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Archive for December, 2020

Virtually Together

This week’s inspiring video: Virtually Together
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Video of the Week

Dec 31, 2020
Virtually Together

Virtually Together

In honor of the first responders and heroes of the COVID-19 crisis, the musicians of River Oaks Chamber Orchestra (ROCO) came together virtually from across the U.S. and Canada to perform ROCO’s commission "Anthem of Hope" by Anthony DiLorenzo – offering hope and strength during this difficult time. This coming year, may you be safe, may you be healthy, and may you find peace. And please be kind – to yourself and others.
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7 Science-Based Strategies for Keeping New Year Resolutions

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DailyGood News That Inspires

December 31, 2020

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7 Science-Based Strategies for Keeping New Year Resolutions

The task of breaking a bad habit is like uprooting a powerful oak within us. And the task of building a good habit is like cultivating a delicate flower one day at a time.

– James Clear –

7 Science-Based Strategies for Keeping New Year Resolutions

“Research shows that 45% of people fail to keep their resolutions by February, and only 19% keep them for two years. Lack of willpower or self-control is the top cited reason for not following through. How can you increase your willpower and fulfill your New Year’s promise to yourself? These seven strategies are based on behavioral science and my clinical work with hundreds of people trying to achieve their long-term goals.” { read more }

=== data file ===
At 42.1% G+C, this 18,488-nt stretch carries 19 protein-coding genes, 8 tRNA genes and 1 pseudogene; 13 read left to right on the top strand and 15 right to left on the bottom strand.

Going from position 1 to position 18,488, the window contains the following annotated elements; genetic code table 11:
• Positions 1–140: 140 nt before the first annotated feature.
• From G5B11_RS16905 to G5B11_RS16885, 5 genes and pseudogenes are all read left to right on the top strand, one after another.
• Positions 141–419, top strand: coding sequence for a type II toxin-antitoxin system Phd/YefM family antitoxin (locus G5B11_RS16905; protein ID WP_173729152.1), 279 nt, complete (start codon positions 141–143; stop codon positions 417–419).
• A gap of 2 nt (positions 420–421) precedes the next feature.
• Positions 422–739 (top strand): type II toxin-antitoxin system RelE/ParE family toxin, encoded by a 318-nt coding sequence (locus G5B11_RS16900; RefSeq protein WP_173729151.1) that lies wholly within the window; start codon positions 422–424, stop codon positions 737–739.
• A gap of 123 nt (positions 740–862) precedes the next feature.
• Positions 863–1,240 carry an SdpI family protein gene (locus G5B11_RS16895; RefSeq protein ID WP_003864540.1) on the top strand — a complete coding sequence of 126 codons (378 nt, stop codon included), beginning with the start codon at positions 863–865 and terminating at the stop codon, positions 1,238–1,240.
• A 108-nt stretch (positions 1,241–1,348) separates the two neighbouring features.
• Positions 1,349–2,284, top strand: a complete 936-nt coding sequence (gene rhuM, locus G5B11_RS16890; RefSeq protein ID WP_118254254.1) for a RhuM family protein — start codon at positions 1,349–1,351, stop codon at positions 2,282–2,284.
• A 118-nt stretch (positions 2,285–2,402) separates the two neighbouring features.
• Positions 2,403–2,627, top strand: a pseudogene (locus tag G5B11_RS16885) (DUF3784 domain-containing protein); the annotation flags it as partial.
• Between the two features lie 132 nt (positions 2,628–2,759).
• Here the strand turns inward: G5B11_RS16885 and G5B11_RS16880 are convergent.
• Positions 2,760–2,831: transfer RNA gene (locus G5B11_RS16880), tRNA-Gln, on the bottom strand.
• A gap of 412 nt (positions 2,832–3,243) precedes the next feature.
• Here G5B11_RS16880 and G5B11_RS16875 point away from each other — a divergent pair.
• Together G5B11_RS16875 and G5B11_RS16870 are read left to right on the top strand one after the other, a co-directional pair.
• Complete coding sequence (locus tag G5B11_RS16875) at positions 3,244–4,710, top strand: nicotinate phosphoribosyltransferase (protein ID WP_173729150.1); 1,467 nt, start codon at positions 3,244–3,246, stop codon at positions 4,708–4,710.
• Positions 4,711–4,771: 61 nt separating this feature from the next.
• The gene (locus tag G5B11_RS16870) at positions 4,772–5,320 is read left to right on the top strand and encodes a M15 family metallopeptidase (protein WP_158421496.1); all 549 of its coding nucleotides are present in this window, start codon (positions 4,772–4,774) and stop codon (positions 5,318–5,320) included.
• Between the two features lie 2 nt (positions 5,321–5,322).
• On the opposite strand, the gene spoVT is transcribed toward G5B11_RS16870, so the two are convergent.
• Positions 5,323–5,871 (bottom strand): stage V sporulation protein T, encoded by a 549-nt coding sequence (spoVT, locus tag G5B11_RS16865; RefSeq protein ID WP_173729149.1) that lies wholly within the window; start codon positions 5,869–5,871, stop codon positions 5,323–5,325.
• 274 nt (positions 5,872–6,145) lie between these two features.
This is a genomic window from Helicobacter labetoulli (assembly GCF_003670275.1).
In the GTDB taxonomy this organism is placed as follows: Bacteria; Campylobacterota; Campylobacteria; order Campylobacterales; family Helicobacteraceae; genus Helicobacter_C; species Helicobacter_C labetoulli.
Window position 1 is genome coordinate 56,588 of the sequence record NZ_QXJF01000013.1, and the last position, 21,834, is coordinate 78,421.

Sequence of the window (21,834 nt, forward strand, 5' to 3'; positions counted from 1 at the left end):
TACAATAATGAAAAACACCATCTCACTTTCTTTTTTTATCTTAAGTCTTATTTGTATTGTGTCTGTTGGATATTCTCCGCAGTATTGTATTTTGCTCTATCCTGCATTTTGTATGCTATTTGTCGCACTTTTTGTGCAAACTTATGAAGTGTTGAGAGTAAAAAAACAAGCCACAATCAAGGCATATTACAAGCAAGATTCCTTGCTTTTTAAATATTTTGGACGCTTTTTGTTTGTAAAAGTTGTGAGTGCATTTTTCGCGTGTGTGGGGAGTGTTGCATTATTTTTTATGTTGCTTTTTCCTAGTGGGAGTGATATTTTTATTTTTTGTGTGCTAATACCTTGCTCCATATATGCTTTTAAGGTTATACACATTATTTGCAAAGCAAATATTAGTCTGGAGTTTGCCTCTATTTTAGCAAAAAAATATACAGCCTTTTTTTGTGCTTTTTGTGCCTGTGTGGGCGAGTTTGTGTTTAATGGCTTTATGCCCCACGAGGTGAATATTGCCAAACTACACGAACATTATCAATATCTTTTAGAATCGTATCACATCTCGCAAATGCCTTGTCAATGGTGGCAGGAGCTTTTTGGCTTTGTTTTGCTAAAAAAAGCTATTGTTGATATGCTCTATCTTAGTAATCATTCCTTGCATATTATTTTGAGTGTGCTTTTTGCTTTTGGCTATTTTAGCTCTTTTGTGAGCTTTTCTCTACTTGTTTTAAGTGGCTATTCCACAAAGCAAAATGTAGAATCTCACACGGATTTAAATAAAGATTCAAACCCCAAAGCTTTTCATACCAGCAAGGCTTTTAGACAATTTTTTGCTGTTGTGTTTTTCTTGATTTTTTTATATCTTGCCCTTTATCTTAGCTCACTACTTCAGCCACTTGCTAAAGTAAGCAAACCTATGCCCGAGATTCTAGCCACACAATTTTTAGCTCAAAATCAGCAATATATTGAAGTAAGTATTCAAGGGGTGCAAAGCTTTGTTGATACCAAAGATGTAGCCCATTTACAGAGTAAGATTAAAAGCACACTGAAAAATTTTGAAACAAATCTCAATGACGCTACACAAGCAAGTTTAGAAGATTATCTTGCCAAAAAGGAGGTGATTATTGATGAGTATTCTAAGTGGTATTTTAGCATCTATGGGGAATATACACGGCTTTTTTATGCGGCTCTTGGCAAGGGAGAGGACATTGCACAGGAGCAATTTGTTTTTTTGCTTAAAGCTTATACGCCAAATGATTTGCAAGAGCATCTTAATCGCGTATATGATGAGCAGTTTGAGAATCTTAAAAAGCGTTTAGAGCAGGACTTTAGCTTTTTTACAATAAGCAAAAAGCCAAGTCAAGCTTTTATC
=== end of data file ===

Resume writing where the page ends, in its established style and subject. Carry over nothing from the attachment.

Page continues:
Be The Change

For more inspiration, read James Clear’s post on “The Beginner’s Guide to Deliberate Practice.” { more }

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Lottie Cunningham: Dedicated to Indigenous Rights

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DailyGood News That Inspires

December 30, 2020

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Lottie Cunningham: Dedicated to Indigenous Rights

Although we are in different boats you in your boat and we in our canoe we share the same river of life.

– Chief Oren Lyons –

Lottie Cunningham: Dedicated to Indigenous Rights

“Against all odds, human rights defender Lottie Cunningham has been at the helm of the battle for indigenous rights in Nicaragua for the past 20 years. She was among four activists this year to receive the Right livelihood award, the alternative Nobel for peace, for her decades-long work. More than 400,000 indigenous peoples and Afro-descendants live along Nicaragua’s Atlantic coast. For years, their livelihoods have been threatened by massive exploitation of their lands through mining, logging and intensive farming.For Cunningham, indigenous rights and environmental rights cannot be separated. Read more about her tireless activism here. { read more }